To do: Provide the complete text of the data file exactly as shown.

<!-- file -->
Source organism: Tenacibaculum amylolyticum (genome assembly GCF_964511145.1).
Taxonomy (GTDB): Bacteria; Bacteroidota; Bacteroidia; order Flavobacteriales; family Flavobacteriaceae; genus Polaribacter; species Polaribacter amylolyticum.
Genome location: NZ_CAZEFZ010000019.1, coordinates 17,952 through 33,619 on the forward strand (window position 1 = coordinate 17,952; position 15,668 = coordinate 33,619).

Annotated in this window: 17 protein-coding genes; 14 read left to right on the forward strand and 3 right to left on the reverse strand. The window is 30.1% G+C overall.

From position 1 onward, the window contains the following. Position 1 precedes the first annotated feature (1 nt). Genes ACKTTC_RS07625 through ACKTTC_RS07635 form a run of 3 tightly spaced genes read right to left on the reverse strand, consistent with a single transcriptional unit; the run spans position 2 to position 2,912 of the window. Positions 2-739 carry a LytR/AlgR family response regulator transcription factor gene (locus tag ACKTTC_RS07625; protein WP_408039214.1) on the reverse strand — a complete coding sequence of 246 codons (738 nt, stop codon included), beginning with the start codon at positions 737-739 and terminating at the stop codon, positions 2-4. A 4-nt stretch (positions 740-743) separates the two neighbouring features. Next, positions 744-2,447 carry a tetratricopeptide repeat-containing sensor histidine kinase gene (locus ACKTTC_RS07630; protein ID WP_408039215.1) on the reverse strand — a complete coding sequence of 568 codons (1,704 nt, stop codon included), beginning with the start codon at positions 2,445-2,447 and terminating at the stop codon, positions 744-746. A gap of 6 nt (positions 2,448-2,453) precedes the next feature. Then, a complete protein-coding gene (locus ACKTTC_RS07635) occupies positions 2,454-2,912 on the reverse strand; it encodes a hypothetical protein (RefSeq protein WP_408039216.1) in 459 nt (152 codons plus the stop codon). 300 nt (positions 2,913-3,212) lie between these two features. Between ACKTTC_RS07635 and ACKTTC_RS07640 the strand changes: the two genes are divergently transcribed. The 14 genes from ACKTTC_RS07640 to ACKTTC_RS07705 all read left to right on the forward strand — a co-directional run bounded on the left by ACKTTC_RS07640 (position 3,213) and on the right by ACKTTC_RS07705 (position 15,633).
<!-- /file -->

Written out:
Source organism: Tenacibaculum amylolyticum (genome assembly GCF_964511145.1).
Taxonomy (GTDB): Bacteria; Bacteroidota; Bacteroidia; order Flavobacteriales; family Flavobacteriaceae; genus Polaribacter; species Polaribacter amylolyticum.
Genome location: NZ_CAZEFZ010000019.1, coordinates 17,952 through 33,619 on the forward strand (window position 1 = coordinate 17,952; position 15,668 = coordinate 33,619).

Annotated in this window: 17 protein-coding genes; 14 read left to right on the forward strand and 3 right to left on the reverse strand. The window is 30.1% G+C overall.

From position 1 onward, the window contains the following. Position 1 precedes the first annotated feature (1 nt). Genes ACKTTC_RS07625 through ACKTTC_RS07635 form a run of 3 tightly spaced genes read right to left on the reverse strand, consistent with a single transcriptional unit; the run spans position 2 to position 2,912 of the window. Positions 2-739 carry a LytR/AlgR family response regulator transcription factor gene (locus tag ACKTTC_RS07625; protein WP_408039214.1) on the reverse strand — a complete coding sequence of 246 codons (738 nt, stop codon included), beginning with the start codon at positions 737-739 and terminating at the stop codon, positions 2-4. A 4-nt stretch (positions 740-743) separates the two neighbouring features. Next, positions 744-2,447 carry a tetratricopeptide repeat-containing sensor histidine kinase gene (locus ACKTTC_RS07630; protein ID WP_408039215.1) on the reverse strand — a complete coding sequence of 568 codons (1,704 nt, stop codon included), beginning with the start codon at positions 2,445-2,447 and terminating at the stop codon, positions 744-746. A gap of 6 nt (positions 2,448-2,453) precedes the next feature. Then, a complete protein-coding gene (locus ACKTTC_RS07635) occupies positions 2,454-2,912 on the reverse strand; it encodes a hypothetical protein (RefSeq protein WP_408039216.1) in 459 nt (152 codons plus the stop codon). 300 nt (positions 2,913-3,212) lie between these two features. Between ACKTTC_RS07635 and ACKTTC_RS07640 the strand changes: the two genes are divergently transcribed. The 14 genes from ACKTTC_RS07640 to ACKTTC_RS07705 all read left to right on the forward strand — a co-directional run bounded on the left by ACKTTC_RS07640 (position 3,213) and on the right by ACKTTC_RS07705 (position 15,633).